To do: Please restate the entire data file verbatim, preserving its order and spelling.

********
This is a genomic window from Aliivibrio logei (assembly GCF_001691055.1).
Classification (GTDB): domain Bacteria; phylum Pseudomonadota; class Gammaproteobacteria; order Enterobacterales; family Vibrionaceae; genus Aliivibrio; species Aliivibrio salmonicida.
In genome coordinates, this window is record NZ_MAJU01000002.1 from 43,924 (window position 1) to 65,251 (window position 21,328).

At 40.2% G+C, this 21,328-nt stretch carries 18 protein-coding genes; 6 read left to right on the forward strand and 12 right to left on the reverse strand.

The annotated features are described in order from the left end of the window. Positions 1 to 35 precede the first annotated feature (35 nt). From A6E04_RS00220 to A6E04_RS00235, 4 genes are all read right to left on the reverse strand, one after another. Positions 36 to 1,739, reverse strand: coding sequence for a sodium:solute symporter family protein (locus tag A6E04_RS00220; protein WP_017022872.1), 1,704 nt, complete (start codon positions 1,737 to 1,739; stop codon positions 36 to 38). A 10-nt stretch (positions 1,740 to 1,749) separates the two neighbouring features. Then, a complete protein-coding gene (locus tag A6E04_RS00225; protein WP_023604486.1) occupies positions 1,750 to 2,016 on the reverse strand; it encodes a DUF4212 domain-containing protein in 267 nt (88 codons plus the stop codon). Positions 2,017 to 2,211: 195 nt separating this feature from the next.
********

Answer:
This is a genomic window from Aliivibrio logei (assembly GCF_001691055.1).
Classification (GTDB): domain Bacteria; phylum Pseudomonadota; class Gammaproteobacteria; order Enterobacterales; family Vibrionaceae; genus Aliivibrio; species Aliivibrio salmonicida.
In genome coordinates, this window is record NZ_MAJU01000002.1 from 43,924 (window position 1) to 65,251 (window position 21,328).

At 40.2% G+C, this 21,328-nt stretch carries 18 protein-coding genes; 6 read left to right on the forward strand and 12 right to left on the reverse strand.

The annotated features are described in order from the left end of the window. Positions 1 to 35 precede the first annotated feature (35 nt). From A6E04_RS00220 to A6E04_RS00235, 4 genes are all read right to left on the reverse strand, one after another. Positions 36 to 1,739, reverse strand: coding sequence for a sodium:solute symporter family protein (locus tag A6E04_RS00220; protein WP_017022872.1), 1,704 nt, complete (start codon positions 1,737 to 1,739; stop codon positions 36 to 38). A 10-nt stretch (positions 1,740 to 1,749) separates the two neighbouring features. Then, a complete protein-coding gene (locus tag A6E04_RS00225; protein WP_023604486.1) occupies positions 1,750 to 2,016 on the reverse strand; it encodes a DUF4212 domain-containing protein in 267 nt (88 codons plus the stop codon). Positions 2,017 to 2,211: 195 nt separating this feature from the next.